“China will agree to purchase a not yet agreed upon, but very substantial, amount of agricultural, energy, industrial, and other product from the United States to reduce the trade imbalance between our two countries,” the White House said in a statement over the weekend. “China has agreed to start purchasing agricultural product from our farmers immediately.”

If realized, that would help soybean exports rebound from low levels seen since the start of the marketing year on September 1. Shipments so far in the 2018-2019 year are down 43% from the same period a year earlier, according to the U.S. Department of Agriculture. Sales are down 32% year-over-year. 

Soybean futures for January delivery closed up 4 3/4¢ to $9.10 1/2 a bushel on the Chicago Board of Trade. Soymeal lost 20¢ to $314.20 a short ton, and soy oil gained 0.27¢ to 28.84¢ a pound.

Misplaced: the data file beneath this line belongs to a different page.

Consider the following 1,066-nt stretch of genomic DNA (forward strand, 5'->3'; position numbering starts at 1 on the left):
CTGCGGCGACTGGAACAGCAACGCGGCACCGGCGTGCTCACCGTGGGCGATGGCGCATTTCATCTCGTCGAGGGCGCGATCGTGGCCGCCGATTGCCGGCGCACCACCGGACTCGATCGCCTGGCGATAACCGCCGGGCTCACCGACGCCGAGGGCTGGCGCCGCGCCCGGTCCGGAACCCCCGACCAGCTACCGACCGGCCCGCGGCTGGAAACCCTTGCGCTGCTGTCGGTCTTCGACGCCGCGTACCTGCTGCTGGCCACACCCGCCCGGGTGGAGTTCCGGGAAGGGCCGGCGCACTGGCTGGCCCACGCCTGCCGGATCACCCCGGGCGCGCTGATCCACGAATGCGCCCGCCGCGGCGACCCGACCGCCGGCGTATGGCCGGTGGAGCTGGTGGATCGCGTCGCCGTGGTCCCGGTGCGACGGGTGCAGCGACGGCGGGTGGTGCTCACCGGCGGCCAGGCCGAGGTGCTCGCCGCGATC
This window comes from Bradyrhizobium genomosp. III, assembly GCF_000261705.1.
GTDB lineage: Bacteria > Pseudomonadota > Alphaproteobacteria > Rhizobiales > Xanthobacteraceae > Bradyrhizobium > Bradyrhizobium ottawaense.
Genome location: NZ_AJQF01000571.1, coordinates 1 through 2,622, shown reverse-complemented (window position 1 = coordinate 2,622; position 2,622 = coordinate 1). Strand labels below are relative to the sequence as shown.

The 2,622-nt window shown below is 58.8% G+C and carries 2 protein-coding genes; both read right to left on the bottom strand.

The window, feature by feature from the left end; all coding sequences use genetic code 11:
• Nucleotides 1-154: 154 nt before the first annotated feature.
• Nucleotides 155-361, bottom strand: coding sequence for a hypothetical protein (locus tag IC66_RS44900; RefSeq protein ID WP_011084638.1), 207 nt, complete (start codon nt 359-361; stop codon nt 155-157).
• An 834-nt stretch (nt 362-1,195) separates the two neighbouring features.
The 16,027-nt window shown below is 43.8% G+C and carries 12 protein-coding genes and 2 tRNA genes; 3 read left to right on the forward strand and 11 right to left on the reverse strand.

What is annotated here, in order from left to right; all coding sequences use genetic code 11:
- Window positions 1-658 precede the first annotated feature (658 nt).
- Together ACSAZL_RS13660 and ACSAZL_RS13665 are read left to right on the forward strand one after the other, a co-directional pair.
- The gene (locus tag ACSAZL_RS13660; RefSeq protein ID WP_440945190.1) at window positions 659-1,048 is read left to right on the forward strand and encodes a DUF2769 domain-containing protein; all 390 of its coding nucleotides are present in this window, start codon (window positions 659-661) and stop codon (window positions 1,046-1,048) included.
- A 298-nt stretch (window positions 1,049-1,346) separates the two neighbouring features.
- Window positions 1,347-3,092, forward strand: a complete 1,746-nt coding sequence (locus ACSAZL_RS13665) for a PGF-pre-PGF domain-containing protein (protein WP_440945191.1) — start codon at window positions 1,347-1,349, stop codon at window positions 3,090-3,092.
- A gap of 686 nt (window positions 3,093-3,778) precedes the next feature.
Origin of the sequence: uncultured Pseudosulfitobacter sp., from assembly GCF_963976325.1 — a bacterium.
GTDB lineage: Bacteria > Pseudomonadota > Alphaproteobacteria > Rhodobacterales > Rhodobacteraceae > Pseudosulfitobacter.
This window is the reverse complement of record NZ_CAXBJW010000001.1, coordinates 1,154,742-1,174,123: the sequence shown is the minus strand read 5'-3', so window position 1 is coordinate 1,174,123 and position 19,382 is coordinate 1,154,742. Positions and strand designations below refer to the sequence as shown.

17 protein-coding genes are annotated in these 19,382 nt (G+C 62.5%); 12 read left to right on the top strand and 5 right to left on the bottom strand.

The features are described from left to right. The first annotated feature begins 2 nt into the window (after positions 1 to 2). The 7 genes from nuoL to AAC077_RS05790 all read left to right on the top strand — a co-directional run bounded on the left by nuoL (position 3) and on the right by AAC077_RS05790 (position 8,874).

Corn for March delivery added 2 3/4¢ to $3.84 3/4 a bushel.

March wheat rose 1/2¢ to $5.21 3/4 a bushel while Kansas City futures lost 2 1/2¢ to $5.04 a bushel. 

In outside markets, West Texas Intermediate oil declined 0.2% and international benchmark Brent futures lost 0.1%. The Dow Jones Industrial Average fell 800 points, while the dollar also dropped. 

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Monday’s Market Recap

Soybean futures jumped on Monday after the U.S. announced a deal with China in which it would halt plans to increase tariff rates and said the Asian country will resume purchases of agricultural products. 

In a statement, the White House said Saturday after a meeting between presidents Trump and Xi Jinping that the tariff rate on $200 billion worth of Chinese products will remain at 10% on Jan. 1 instead of rising to 25%.